Dee’s passion for person-centred care began 25 years ago as a university student in Gerontology. Throughout her career as Activity Director, Coordinator of Family and Resident Services, Educator, Counselor and Consultant, Dee understands the challenges and importance of our changing culture and changing demographics. Dee has fostered authentic relationships, pursues open contribution from all those in the long-term care community, care partners and residents alike, and is keenly interested in educating future generations of care partners.
Most recently Dee has become certified in P.I.E.C.E.S and continues to explore new ways to work with residents so that all voices are heard and effective Residents’ Councils flourish.
Designed to enhance nursing, personal support worker and allied health gerontological specialty knowledge in the early identification and care of older adults living with frailty at risk of acute deterioration.
A Game to Foster Team Collaboration in the Care of Persons with Dementia
The Baycrest CLRI team along with 2015 summer interns created and trialed a card game called Trigger Match that stimulates team discussion and enhances specific team skills regarding the care of persons with responsive behaviours.
The resources in this toolkit were developed using a quality improvement approach and are meant to foster player and facilitator awareness and insight into working together to find care solutions for long-term care residents with responsive behaviours related to dementia.
Complete Toolkit: Trigger Match Toolkit
Appendix A: Behaviour Cards
Print a ready-to-cut Behaviour Card Deck.
Appendix B: Trigger Cards & Chance Cards
Ready-to-print Trigger and Chance Card Deck.
Appendix C: Behaviours & Trigger Card Blank Templates
Ready-to-print: List of all the behaviours and triggers in an excel sheet, and blank template for the Behaviour and Trigger Cards.
Appendix D: Trigger Match Pocket Card/Cheat Sheet
Ready-to-print Cheat Sheet is meant to be printed double-sided with 6 slides of page 1 and 6 slides on page 2 on a 8.5 ” x 11” sheet. This produces 6 cheat sheets per page.
Appendix E: Sample Presentation/Handout to Introduce the Game
Ready-to-print sample presentation/handout to introduce the game.
The Centre for Education at Baycrest has created an online resource to lessen the complexity, confusion and challenge of locating reliable information about dementia for caregivers and those with concerns about dementia and memory loss.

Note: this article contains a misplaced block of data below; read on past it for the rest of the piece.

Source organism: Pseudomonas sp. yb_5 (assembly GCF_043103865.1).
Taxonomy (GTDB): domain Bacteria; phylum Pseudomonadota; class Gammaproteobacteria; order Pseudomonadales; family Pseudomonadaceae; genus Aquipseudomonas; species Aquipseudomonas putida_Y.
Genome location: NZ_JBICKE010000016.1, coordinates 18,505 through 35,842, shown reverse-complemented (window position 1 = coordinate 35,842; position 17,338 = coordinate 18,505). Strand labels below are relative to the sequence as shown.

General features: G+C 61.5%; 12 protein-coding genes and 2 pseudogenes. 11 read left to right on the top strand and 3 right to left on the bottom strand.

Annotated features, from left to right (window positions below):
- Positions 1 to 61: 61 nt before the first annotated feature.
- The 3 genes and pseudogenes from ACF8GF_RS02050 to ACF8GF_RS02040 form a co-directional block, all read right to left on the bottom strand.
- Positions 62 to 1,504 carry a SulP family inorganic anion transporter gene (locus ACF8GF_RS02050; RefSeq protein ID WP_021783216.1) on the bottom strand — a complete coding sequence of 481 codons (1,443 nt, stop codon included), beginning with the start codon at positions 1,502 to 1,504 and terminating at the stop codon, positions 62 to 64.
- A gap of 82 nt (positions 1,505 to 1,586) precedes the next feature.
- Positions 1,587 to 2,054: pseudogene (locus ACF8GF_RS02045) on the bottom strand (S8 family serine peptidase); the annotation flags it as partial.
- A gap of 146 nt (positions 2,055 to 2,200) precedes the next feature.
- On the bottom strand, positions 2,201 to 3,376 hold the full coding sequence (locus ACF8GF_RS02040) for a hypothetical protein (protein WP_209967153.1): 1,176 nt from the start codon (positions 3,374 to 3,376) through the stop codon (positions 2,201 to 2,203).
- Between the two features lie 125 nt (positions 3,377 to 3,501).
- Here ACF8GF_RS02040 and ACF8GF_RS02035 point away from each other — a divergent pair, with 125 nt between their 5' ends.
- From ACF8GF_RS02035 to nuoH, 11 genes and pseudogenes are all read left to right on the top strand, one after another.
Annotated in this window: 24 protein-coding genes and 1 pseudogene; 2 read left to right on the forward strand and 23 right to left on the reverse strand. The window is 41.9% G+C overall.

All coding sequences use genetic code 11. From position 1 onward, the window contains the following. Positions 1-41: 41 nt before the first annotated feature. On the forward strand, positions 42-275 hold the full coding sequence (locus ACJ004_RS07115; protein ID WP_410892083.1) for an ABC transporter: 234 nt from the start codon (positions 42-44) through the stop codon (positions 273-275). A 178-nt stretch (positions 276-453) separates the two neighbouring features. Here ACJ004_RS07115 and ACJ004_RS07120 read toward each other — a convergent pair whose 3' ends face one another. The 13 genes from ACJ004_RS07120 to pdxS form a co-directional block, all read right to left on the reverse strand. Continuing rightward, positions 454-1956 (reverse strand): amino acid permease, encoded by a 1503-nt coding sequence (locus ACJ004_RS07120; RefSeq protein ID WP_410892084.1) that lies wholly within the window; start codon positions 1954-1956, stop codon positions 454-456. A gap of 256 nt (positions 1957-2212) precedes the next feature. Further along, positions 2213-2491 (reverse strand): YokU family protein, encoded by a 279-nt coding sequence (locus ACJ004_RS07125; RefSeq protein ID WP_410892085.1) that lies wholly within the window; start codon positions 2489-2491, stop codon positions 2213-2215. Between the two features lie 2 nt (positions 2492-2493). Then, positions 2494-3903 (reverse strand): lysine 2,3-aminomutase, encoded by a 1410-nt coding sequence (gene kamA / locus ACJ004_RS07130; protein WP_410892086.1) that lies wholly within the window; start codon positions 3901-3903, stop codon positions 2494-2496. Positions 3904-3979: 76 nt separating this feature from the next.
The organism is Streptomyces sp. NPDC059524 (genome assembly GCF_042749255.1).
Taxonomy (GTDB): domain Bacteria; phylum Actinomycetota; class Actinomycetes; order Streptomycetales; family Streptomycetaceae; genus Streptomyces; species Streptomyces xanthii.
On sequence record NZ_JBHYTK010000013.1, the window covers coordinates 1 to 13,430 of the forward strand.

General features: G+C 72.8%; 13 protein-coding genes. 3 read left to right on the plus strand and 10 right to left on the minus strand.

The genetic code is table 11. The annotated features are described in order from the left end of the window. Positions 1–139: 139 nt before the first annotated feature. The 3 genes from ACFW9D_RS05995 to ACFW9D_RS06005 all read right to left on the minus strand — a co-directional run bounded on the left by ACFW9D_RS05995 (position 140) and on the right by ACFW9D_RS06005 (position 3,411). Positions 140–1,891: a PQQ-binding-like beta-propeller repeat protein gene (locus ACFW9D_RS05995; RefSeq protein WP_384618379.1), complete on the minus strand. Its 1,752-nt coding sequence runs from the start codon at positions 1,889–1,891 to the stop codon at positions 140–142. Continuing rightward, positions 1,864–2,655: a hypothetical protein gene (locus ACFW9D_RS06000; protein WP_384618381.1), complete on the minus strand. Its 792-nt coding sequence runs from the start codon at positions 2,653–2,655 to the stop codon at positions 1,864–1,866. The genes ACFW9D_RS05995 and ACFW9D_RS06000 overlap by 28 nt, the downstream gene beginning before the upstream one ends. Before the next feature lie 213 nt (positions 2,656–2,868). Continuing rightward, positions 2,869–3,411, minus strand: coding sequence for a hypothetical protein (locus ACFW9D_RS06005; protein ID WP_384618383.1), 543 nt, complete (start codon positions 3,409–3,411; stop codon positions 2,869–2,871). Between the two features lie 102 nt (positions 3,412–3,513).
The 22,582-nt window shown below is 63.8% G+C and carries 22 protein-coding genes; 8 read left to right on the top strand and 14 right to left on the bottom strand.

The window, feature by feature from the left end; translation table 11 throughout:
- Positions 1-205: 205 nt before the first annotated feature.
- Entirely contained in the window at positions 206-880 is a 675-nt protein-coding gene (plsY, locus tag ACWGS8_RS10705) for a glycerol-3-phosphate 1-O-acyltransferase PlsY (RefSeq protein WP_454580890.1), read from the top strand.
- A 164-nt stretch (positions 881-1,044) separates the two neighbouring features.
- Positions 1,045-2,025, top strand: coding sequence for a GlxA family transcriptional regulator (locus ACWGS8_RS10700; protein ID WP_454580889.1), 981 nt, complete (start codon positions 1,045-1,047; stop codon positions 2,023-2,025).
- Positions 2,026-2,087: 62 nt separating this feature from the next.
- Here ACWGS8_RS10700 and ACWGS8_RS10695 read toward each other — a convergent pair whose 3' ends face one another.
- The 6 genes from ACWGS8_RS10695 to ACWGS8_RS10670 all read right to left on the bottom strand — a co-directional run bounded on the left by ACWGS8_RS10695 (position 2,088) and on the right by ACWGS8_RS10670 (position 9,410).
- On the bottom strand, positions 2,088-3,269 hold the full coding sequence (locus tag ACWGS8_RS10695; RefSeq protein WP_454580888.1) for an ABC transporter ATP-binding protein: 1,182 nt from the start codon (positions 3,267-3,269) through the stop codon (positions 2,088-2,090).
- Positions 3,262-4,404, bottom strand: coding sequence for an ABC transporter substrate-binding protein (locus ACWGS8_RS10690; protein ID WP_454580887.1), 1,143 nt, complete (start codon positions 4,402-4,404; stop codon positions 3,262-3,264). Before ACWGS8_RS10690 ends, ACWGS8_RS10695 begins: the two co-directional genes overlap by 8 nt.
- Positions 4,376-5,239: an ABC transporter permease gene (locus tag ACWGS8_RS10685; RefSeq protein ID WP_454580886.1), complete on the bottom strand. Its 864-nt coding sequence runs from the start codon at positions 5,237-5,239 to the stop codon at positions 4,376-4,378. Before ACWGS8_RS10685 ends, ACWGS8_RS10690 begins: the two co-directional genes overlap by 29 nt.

Dementia Resources from Around the World is now accessible online at http://www.baycrest.org/dementiaresources.
This webpage has a selection of the best available senior-friendly web resources on dementia. It is for individuals experiencing symptoms of the disorder and their caregivers.
The selected websites provide information on dementia including risk factors, sign and symptoms, diagnosis, treatment options, strategies to cope with daily life challenges, and available support groups. The information is available in multiple formats (i.e., video, PDF, pamphlets, games) to make it accessible to everyone. The websites included on the site were evaluated to ensure they provide reliable and valid information on dementia.
Melissa Donskov, Mary-Lou Vander Horst, Raquel Meyer
The three inaugural Ontario Centres for Learning, Research and Innovation (CLRI) in Long-Term Care (LTC) — Baycrest, Schlelgel, and Bruyère — presented a panel discussion on April 15, 2015 at the OANHSS Annual Conference.
The presenters were: Melissa Donskov (Director of Operations, Bruyère CLRI), Raquel Meyer (Manager, Baycrest CLRI), and Mary-Lou Vander Horst (Director, Schlegel CLRI).
The presentation, “Teaching Long-Term Care Homes: Current and Future Opportunities”, opened with an overview of the history and international experience of teaching long-term care homes. This was followed by a discussion on the Ontario experience, as well as the goals and structure of the Ontario CLRI Program.
The presenters shared the innovative approaches and projects undertaken by each CLRI, and discussed some of the key elements such as partnerships, internal/external influences, as well as integrating education, research, and quality improvement initiatives into the operational framework of a LTC home. The three speakers also participated in a discussion about the future vision and opportunities for teaching LTC homes; and their potential to foster cultures of learning, inquiry, and innovation across the sector.
Teaching LTC Homes: Current and Future Opportunities
Click on the link above for a copy of the presentation slides.